Fit and finish quality won't give you much reason to fault, and feels premium, especially because of the Alcantara + faux leather-draped seats. But Volvo has made some minor concessions for costs. The plastic quality, for example, isn't as rich as it is in larger Volvos. It feels a tad more industrial. Of course, the features list takes a few hits too. The seat under-thigh support is extendable but it's done manually. The seats won't massage you or cool your back either, and you don't get the 360-degree camera that's available overseas.
But it's hardly fair to expect the XC60’s features list in its more affordable sibling. Or maybe it is, because, for the most part, that's exactly what Volvo's done! The 9-inch touchscreen has been carried over and includes Apple CarPlay and Android Auto. Safety features like the lane keeping aid, radar-guided cruise control, hill start and hill descent control, and park pilot assist all come as standard. Kind of a given since, at launch, the XC40 will only be offered in one fully loaded R-Design variant.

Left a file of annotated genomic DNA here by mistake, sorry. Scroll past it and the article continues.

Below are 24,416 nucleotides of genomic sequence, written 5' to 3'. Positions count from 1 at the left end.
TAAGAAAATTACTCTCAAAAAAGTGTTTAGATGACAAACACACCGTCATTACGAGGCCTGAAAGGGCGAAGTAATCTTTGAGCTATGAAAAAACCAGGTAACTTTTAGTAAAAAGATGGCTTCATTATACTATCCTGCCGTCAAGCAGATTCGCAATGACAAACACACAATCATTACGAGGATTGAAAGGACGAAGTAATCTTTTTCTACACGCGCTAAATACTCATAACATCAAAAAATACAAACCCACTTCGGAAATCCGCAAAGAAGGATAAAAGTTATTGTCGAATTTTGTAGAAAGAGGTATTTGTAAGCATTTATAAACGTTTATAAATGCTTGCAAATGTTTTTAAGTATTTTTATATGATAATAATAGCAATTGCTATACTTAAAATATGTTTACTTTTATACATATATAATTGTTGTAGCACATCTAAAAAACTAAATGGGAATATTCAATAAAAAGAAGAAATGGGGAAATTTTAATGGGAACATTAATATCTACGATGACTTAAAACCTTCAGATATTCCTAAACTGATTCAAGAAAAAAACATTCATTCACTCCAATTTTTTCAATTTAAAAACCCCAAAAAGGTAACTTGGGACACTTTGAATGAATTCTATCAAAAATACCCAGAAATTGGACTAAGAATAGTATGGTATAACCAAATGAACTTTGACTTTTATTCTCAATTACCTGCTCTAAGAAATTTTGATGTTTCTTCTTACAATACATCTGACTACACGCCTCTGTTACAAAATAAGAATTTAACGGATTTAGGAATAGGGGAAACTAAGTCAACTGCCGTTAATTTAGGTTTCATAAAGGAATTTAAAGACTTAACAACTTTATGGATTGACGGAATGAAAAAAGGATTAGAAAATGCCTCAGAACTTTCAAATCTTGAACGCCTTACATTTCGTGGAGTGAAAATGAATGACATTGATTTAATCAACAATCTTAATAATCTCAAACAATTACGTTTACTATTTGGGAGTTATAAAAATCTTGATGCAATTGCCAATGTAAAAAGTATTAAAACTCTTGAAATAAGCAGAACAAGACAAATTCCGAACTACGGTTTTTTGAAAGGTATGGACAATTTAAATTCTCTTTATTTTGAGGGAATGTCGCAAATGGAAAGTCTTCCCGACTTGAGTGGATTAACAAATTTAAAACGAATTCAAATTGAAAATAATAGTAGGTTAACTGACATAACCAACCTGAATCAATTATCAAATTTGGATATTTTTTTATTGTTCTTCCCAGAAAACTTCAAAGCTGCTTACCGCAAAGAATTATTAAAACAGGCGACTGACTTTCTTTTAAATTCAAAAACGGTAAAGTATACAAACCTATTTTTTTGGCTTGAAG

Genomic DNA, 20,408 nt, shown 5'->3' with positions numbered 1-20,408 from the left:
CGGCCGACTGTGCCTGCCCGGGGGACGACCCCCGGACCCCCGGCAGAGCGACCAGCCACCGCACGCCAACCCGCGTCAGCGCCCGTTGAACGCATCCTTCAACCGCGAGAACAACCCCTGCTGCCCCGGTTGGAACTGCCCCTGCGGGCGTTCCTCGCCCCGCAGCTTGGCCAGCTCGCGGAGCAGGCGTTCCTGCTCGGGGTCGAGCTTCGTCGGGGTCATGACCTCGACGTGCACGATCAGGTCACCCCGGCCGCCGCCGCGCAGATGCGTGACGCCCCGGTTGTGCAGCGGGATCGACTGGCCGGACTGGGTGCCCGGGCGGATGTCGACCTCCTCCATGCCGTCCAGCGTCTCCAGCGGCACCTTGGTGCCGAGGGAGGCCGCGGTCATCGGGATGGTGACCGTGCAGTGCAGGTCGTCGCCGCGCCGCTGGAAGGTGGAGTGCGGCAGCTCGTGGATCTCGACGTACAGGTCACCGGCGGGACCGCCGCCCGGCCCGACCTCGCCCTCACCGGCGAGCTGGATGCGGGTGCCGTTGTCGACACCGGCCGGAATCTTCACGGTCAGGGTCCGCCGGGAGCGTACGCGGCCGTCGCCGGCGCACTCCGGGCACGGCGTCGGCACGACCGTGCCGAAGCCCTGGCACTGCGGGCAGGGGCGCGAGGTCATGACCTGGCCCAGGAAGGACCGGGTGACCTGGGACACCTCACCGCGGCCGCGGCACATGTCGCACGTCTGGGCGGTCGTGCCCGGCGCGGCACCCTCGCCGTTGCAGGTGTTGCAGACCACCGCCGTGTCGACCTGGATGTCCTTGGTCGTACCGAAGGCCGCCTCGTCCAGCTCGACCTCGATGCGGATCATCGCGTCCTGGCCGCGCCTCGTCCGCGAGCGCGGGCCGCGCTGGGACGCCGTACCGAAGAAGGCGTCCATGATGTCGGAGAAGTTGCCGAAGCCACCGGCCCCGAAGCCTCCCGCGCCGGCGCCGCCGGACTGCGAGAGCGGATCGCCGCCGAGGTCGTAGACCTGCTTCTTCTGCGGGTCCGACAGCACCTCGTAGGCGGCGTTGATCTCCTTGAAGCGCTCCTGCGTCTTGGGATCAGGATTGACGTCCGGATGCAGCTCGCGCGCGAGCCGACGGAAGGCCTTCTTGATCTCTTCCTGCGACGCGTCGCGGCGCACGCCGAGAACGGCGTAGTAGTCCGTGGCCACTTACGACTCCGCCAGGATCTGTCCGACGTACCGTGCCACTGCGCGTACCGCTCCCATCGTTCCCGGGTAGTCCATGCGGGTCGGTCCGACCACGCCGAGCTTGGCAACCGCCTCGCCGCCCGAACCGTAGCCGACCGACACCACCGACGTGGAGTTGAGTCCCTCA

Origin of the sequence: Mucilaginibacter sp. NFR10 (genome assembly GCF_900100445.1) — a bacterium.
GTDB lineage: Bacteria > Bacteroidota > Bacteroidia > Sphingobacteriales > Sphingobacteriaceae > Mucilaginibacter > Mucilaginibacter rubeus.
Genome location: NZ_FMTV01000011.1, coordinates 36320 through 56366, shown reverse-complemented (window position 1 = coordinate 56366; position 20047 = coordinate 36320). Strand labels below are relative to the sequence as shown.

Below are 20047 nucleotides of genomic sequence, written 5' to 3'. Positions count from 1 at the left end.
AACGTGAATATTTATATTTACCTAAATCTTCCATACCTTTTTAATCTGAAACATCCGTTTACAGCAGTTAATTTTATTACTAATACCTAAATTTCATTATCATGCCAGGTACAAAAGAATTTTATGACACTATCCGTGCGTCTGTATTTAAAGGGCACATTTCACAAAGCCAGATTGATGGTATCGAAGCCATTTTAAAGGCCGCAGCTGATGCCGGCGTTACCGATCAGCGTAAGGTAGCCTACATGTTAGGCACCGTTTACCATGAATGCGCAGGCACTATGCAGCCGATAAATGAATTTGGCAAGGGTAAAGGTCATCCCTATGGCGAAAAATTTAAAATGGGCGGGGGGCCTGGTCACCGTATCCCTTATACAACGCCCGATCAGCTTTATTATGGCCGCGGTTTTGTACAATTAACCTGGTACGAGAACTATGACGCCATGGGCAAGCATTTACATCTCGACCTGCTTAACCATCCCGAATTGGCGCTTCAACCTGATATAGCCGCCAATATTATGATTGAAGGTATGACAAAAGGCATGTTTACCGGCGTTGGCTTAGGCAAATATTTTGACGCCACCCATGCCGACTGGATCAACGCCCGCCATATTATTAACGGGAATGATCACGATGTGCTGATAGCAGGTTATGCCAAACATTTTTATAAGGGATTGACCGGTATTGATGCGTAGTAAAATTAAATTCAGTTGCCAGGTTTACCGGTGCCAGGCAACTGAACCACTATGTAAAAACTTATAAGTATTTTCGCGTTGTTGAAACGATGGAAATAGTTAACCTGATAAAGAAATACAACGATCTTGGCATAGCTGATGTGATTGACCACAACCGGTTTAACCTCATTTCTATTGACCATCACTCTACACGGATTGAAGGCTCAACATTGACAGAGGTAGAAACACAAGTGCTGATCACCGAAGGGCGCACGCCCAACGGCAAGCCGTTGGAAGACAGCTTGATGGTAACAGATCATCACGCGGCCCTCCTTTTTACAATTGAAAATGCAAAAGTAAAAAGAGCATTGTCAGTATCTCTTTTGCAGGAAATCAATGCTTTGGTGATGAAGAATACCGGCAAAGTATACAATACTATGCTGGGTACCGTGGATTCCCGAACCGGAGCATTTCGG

Even the LCD digital instrument cluster comes from the XC40’s more expensive siblings. You can fiddle around with the display with options like the Sport and Minimalist themes, aside from getting the navigation display here too. That is properly loaded then!
Other features include 2-zone climate control with rear AC vents, heated front and rear seats, an inductive phone charger, a panoramic sunroof and a 13-speaker Harman Kardon sound system. The setup isn't as invigorating to use as the Bowers & Wilkins units of more expensive Volvos but packs in enough muscle to tickle your eardrums right. Heck, it even uses an air ventilated woofer that's been placed behind the dashboard to avoid utilising in-cabin space and eliminating the need for front door-mounted speakers. All in the interest of making the cabin more practical. Has it worked?
With A Little Help From My Friends